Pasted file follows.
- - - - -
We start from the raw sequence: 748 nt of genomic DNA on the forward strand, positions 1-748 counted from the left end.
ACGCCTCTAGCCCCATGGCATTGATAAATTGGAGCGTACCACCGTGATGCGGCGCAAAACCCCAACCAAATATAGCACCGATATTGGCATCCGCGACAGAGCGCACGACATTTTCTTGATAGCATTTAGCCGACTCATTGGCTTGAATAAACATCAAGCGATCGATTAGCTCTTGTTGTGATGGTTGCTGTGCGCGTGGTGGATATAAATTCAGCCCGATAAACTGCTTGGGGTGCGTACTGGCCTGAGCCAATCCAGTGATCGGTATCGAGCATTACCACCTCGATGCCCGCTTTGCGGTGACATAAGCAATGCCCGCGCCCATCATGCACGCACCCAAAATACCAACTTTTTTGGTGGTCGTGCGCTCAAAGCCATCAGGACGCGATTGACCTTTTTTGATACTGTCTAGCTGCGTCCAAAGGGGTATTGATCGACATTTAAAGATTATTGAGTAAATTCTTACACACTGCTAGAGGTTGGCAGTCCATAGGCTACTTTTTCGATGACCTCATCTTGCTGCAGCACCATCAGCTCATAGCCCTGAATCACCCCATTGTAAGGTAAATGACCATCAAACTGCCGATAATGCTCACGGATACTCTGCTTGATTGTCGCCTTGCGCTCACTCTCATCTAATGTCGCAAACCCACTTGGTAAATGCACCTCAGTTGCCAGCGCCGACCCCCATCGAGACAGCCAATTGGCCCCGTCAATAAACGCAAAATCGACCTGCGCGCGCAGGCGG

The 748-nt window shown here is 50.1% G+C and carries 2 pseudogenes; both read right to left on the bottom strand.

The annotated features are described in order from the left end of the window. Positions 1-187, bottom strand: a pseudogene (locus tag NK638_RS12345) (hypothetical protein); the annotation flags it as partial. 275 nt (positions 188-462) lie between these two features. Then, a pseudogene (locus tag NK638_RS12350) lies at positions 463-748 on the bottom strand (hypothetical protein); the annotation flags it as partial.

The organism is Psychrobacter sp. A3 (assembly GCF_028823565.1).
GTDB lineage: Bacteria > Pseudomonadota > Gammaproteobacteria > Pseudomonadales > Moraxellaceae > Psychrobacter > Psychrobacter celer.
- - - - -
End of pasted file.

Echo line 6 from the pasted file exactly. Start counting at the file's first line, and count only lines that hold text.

GTDB lineage: Bacteria > Pseudomonadota > Gammaproteobacteria > Pseudomonadales > Moraxellaceae > Psychrobacter > Psychrobacter celer.